|Ethicists and Economists for Ethical Donation-Compensation Practices|
Canadians think that pay-for-plasma is “morally appropriate.”
August 14, 2019
A significant majority of Canadians (63%) believed that paying Canadians for plasma donations was “morally appropriate.”
By age, 18-34 year-olds were most likely to think that pay-for-plasma was “morally appropriate,” with 75% saying so. 70% of 35-54 year-olds, and 49% of those 55 or older thought pay-for-plasma was morally appropriate.
By region, 64% of Atlantic Canada, 69% in Quebec, 61% in Ontario, 70% in the Prairies, 65% in Alberta, and 56% in British Columbia held that opinion.
The provinces of Ontario (2014), Alberta (2017), and British Columbia (2018) have all recently banned pay-for-plasma citing moral objections as part of the motivation behind the prohibitions, despite the views of residents within each province. Most recently, an attempt to introduce a federal ban in the Senate was stalled when the Committee assigned to investigate the proposed legislation voted unanimously to reject the Bill.
Canada is currently dependent on paid plasma from the U.S. and Europe, with over 70% of our plasma medicine made with source plasma from paid donors. This includes the above-mentioned provinces that banned paid plasma, with increased use of U.S.- and European-based paid plasma after the ban than before it.
These findings are consistent with similar findings from earlier polls.
Canadian Blood Services conducted an internal poll through Ipsos that found that seven-in-10 Canadians between the ages of 18-34 said it “would be acceptable to pay people for their plasma,” according to a Globe and Mail story. Canadian Blood Services did not release the details of their poll saying that they were proprietary.
Economists Nicola Lacetera and Mario Macis also found that 72.6% of Canadians were in favour of compensating plasma donors, with a sample size of 826 (95% c.i. 66.4%-78.8%). Those results were published as “Moral NIMBY-ism?” in 2018 in the journal Law and Contemporary Problems.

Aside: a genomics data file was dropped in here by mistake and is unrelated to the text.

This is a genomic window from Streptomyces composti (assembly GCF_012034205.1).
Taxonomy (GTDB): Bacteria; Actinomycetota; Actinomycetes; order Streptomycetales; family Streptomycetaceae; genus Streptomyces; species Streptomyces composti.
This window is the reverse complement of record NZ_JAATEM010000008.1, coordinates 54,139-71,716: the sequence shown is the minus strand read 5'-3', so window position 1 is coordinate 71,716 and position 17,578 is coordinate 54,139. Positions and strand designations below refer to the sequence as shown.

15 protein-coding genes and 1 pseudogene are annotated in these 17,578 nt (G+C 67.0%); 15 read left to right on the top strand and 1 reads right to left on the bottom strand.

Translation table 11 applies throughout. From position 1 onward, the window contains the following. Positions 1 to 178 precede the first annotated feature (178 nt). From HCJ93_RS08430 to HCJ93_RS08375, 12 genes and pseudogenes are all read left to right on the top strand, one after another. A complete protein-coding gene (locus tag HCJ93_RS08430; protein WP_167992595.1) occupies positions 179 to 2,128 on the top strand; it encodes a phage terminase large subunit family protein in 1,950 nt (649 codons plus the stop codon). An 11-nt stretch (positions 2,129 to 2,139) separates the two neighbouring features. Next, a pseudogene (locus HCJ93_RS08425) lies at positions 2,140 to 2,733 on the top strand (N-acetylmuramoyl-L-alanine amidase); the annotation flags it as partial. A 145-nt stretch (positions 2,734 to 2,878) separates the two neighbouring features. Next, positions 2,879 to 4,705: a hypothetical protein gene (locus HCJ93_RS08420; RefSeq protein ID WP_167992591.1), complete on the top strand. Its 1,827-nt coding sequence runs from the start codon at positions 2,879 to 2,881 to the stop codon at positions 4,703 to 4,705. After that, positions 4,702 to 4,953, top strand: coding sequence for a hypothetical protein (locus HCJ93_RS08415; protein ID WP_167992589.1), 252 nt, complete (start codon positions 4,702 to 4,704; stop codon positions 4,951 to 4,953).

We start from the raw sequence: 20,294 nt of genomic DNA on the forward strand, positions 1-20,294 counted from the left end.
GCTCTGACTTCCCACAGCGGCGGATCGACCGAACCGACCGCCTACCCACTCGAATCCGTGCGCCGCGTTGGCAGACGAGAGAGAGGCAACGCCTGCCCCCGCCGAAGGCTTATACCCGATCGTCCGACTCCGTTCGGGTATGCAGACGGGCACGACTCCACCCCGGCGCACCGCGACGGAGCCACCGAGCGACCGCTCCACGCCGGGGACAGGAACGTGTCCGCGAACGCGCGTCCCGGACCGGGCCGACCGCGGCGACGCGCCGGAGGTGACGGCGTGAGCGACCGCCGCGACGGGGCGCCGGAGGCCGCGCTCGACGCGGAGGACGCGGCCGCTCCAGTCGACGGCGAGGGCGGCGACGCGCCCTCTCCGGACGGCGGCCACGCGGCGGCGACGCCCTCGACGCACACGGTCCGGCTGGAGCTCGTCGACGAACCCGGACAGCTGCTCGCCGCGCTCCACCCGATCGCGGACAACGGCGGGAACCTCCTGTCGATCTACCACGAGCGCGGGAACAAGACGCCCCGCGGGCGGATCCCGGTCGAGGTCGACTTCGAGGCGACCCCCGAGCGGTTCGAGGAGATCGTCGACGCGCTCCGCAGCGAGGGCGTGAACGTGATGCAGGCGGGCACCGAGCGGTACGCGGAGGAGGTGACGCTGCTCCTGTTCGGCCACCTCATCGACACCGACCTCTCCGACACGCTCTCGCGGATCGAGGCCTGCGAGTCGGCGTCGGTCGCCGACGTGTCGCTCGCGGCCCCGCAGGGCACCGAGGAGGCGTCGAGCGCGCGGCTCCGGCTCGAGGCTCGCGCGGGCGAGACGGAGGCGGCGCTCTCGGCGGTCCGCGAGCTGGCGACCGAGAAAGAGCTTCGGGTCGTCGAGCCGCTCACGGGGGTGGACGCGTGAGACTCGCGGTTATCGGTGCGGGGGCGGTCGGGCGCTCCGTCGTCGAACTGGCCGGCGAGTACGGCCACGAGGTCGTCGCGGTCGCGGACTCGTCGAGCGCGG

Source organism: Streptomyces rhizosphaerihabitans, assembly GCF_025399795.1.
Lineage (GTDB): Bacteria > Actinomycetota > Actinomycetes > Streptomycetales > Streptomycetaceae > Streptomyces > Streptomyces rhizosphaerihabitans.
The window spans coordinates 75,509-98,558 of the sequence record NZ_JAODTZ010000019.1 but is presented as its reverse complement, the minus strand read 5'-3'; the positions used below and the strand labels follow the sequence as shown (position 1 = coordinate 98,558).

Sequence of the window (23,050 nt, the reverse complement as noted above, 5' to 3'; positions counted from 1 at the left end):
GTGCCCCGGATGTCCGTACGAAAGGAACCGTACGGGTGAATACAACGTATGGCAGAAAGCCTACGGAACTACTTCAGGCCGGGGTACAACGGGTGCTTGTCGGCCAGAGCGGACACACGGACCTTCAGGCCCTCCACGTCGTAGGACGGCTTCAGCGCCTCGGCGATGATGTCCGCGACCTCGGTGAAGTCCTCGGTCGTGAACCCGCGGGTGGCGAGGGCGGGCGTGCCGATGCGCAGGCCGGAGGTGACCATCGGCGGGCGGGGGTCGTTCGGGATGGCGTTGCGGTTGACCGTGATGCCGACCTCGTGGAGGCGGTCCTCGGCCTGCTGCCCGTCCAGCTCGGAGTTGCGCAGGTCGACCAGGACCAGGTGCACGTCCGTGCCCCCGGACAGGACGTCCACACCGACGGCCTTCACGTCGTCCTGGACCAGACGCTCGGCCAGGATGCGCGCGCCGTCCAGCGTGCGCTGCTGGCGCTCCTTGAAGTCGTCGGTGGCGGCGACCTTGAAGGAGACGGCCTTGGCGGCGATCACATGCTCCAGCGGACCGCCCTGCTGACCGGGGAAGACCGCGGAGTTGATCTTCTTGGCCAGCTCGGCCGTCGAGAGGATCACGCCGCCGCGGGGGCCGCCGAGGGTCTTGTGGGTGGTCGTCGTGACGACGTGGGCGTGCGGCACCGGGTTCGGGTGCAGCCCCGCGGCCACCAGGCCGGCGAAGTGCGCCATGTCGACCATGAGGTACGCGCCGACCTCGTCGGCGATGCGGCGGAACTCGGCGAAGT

This online study was conducted by Campaign Research between April 3 to April 6, 2019, through an online survey of 2,035 randomly selected Canadian adults who are members of Maru/Blue’s online panel Maru Voice Canada and were provided with various incentives to respond. The panelists were selected to reflect Canada’s age, gender and regional distributions in line with 2016 Statistics Canada census data. For comparison purposes, a probability sample of this size has an estimated margin of error (which measures sampling variability) of +/- 2.2%, 19 times out of 20.
The results have been weighted by education, age, gender, and region (and, in Quebec, language) to match the population according to 2016 Census data. Certain areas or groups may be oversampled but have been weighted to reflect their proportion of Canada’s population. This is to ensure the sample is representative of the entire adult population of Canada.
The following screening question was asked in order to determine eligibility for participation in the study:
“Are you 18 years of age or older and eligible to vote in federal elections?”
1) Have you ever donated blood?
a. Yes, Once
b. Yes, Multiple Times - (1-2, 3-5, 6-10, 11-15, 16-20, 20 or more times)
1a) (If a or b for 1) When was the last time you donated blood?
a. Within the past week
b. Within the past month
c. Within the past six months
d. Within the past year
e. More than a year ago
2) Blood plasma donation is similar to a blood donation, but instead of lasting 30 minutes, it takes about 2 hours. Important life-saving medicines are made from blood plasma.
Is donating blood plasma something you would consider doing?
2a) (If yes to 2) Would you be willing to donate plasma for free? or would you want to be paid for it?
a. I’d be willing to donate for free.
b. I’d want to be compensated with some payment.
3) The largest provinces have banned paying donors for blood plasma donations. Currently, there is a Bill before the Senate of Canada that would ban compensating blood plasma donors across all of Canada. Canada currently imports about 80% of the plasma medicine we need from the United States, where donors are paid.
Those who support a ban argue that paying for plasma may negatively affect unpaid blood donations, exploits the poor, and violates human dignity because blood should not be paid for.
Those who oppose the ban argue that it is safe, with no transmission of any diseases from paid-for plasma in the past 20 years, and that it would increase the supply of plasma for our growing need for plasma medicine.
Do you think it is morally appropriate for Canadians to be paid for plasma donations, or morally inappropriate?
a. Morally appropriate
b. Morally inappropriate
Question 3 Responses:
All: 1294/2035 = 63.5872%
18-34: 435/588 = 73.9795%
35-54: 494/702 = 70.3703%
55 & older: 365/745 = 48.9932%